I was working as a librarian at Rainbow Babies and Children’s Hospital in Cleveland, Oh. I had come in early to help out with a video teleconference session that ran every Tuesday from 6am – 9am or so.
We’d finished up and I’d just come back to the library and decided to grab some coffee. I went to the elevators to go down to the lobby and when the doors opened my assistant was on the elevator crying. She was inconsolable with tears streaming her face.
“What happened?” I asked.
“Two planes hit the World Trade Center.”
We rode down and went to the auditorium in Rainbow and I turned on the television feed for the main projector. We sat stunned in the dark watching CNN. Black smoke trailed up from the towers as reports about the Pentagon and possibly the White House came in.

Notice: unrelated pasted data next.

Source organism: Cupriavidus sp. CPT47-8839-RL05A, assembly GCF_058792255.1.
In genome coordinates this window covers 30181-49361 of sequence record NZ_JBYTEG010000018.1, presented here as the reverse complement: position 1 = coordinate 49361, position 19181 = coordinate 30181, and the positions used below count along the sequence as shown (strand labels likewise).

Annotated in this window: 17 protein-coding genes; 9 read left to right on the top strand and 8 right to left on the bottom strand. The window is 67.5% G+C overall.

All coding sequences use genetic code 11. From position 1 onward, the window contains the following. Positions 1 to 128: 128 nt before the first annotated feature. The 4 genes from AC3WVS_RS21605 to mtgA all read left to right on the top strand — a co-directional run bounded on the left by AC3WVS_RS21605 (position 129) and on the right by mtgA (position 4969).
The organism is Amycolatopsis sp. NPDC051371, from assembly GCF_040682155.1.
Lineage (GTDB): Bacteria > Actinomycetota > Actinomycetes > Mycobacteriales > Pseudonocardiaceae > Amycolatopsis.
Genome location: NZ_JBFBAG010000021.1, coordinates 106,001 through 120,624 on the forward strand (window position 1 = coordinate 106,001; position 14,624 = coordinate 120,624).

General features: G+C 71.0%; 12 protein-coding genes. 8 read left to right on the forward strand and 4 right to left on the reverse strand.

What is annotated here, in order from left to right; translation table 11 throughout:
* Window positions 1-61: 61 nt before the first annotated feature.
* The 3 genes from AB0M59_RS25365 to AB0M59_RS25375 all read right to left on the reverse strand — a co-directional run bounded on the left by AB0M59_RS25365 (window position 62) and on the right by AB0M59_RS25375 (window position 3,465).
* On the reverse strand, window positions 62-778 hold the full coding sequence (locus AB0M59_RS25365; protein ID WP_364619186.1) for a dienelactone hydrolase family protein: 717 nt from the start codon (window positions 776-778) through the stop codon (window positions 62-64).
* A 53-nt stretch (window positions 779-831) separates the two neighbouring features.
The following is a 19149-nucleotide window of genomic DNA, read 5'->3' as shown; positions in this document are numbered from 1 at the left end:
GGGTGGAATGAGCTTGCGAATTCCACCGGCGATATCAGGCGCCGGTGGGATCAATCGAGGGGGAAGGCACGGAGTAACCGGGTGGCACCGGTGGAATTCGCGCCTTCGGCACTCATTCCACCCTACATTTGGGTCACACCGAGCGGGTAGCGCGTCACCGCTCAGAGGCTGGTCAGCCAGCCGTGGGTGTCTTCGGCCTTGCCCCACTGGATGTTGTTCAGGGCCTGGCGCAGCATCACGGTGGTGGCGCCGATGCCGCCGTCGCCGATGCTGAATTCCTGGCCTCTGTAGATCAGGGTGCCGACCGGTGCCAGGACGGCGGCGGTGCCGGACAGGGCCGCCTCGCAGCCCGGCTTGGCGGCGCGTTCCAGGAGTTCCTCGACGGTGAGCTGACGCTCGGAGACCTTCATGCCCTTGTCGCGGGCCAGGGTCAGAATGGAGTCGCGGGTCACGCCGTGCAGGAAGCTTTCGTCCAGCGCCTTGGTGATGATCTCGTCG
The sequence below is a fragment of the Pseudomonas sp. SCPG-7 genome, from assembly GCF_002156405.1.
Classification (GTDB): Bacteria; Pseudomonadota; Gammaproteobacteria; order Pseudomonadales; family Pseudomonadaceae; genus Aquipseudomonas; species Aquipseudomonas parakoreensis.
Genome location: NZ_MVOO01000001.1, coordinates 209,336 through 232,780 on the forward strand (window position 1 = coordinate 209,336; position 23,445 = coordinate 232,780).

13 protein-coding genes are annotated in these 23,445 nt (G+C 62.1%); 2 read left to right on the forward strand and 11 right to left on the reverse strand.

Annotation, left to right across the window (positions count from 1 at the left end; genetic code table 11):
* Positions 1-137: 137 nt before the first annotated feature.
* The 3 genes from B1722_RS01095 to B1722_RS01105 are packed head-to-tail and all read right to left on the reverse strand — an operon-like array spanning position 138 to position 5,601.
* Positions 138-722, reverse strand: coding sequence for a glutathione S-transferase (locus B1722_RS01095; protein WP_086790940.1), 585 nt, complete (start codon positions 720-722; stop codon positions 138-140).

I distinctly remember the hollow feeling I had knowing that we were under attack. Suddenly everything seemed uncertain.
We sat there in the dark until the first tower collapsed.
We left the room and I told her to go home. I did too.
I continued to watch events unfold all night alongside my brother. My wife, my sister-in-law, and my mother-in-law were in Paris, France, and had to have a translator tell them what was happening. They didn’t know when they’d be able to come back home.